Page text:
Aug. 9, 2019 | InBrief

The LIBOR transition is coming. Banks should start planning now.

The LIBOR transition is coming. Banks should start planning now.

Although it’s been a conversation in the industry since 2014, the dialogue around sun-setting Libor (London Interbank Offer Rate) is intensifying. Published daily, Libor is the interest rate benchmark upon which many other interest rates are based. With its replacement, SOFR (secured overnight financing rate), widely agreed upon, Libor's planned retirement in 2021 has made advice from industry experts increasingly sound like a stern warning: Prepare for a new rate—now. The effective year is rapidly approaching and most institutions have not even scratched the surface of preparations.

The potential impact to a single bank, let alone the industry, are multi-fold. Anything from commercial and consumer loans, mortgage lending, trading, and deposits could be affected by the transition.

Six key changes inherent in the switch from LIBOR

  1. Operations: A new reference rate will affect the way contracts are written and potentially how debt is considered and evaluated.

  2. Technology: How do your core systems need to be updated to account for a new rate?

  3. Regulatory: Without regulatory guidance in place, your legal teams will have to step into the regulatory void to determine what is legally permissible when changing rates.

  4. Internal Communications: LIBOR’s scope could yield foundational changes for any bank. A change management plan will be critical to the success of your transition.

  5. External Communications: With LIBOR affecting commercial and consumer business, education and communication to clients will vary and be tailored to need.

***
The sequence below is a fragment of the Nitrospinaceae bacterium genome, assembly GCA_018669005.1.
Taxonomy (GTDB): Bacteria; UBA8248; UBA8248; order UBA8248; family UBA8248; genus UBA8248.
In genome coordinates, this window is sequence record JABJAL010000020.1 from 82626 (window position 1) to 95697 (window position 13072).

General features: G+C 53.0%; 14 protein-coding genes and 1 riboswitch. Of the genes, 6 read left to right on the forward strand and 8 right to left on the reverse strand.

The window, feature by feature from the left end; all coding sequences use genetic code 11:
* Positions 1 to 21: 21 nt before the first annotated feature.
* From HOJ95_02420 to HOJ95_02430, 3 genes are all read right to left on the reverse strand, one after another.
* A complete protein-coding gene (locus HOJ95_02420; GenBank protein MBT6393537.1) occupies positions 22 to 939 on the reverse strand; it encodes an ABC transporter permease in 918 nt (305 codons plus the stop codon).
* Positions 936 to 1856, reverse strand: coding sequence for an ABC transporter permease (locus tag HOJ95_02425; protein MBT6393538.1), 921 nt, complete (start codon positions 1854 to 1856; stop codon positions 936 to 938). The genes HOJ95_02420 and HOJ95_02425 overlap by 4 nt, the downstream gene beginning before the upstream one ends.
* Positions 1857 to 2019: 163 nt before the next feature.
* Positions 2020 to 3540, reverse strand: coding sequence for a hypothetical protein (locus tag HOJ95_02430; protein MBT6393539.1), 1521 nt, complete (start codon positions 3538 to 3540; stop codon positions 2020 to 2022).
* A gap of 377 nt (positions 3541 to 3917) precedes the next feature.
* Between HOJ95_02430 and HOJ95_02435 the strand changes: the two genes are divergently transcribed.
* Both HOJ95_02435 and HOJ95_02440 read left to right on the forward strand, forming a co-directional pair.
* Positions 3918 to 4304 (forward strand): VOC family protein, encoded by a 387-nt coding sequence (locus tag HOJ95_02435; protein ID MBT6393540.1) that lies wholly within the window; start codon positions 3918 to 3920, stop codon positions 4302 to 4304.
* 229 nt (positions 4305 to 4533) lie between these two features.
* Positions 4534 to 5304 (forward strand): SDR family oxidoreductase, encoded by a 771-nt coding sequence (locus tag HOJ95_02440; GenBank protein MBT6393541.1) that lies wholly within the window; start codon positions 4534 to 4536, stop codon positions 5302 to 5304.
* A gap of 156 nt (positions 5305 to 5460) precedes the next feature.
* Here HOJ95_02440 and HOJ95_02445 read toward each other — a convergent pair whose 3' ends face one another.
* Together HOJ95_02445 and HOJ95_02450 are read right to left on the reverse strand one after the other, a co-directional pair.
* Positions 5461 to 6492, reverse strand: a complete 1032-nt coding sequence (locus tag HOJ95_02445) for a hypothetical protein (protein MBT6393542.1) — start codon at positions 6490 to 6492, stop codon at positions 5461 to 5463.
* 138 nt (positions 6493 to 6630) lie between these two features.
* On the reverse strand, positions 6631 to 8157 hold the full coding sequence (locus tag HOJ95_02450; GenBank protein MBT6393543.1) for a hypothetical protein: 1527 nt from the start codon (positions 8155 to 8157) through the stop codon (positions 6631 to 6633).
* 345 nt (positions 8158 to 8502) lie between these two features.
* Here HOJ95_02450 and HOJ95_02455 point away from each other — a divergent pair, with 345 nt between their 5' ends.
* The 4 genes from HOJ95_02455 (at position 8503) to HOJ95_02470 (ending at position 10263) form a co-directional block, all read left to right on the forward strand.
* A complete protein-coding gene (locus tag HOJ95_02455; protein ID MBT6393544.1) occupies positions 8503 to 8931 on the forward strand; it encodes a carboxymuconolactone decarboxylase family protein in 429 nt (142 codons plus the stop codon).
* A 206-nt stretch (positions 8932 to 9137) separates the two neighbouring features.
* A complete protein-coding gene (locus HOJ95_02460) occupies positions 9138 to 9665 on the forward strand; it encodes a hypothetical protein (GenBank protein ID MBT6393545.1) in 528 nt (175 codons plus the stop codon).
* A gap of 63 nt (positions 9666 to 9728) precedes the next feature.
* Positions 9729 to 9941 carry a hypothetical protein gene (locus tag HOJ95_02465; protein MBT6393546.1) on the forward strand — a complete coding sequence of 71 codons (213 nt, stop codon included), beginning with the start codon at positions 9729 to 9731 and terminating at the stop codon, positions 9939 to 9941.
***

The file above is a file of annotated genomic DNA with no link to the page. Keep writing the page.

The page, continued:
6. Governance and Coordination: All policies and procedures must be updated.

Where should mid-market banks start?

While many large global banks are in early stage planning, mid-market banks are particularly behind. Based on our experience in navigating other sweeping regulatory changes, our recommendation is to tackle these four objectives first:

  • Identify a Core Transition Team. Start small by assembling a core team of 3 to 5 people to perform an initial impact analysis. The analysis should identify all business units, products/services, contracts, etc., that will be affected.

  • Create a Change Management Team. Use the initial impact analysis to identify the broader team that will work on the LIBOR transition. This team should have stakeholders from every business unit that will be affected by the change, plus IT, legal, compliance and marketing representatives.

  • Build a Statistical Analysis. Assess the financial impact of the change. Begin by laying out the policy changes that will be implemented and then assess the financial impact of the changes to contracts, trading obligations, etc. This analysis will allow for iteration on the future-state policy once results are analyzed. This will be an iterative process where you may need to test multiple policies and adjust based on results.

  • Gain legal consensus. Before you can begin communicating internally or externally, create a clear and legally sound policy that spans immediate impacts, 2021, and beyond. The biggest challenge with the implementation of a new reference rate will be ensuring fair compensation to legacy customers with ties to LIBOR. Leveraging internal and external legal counsel early and often will be paramount.

Has your bank started planning for the transition away from LIBOR? Let’s discuss your plan—or start planning—together. Contact us to start the conversation.

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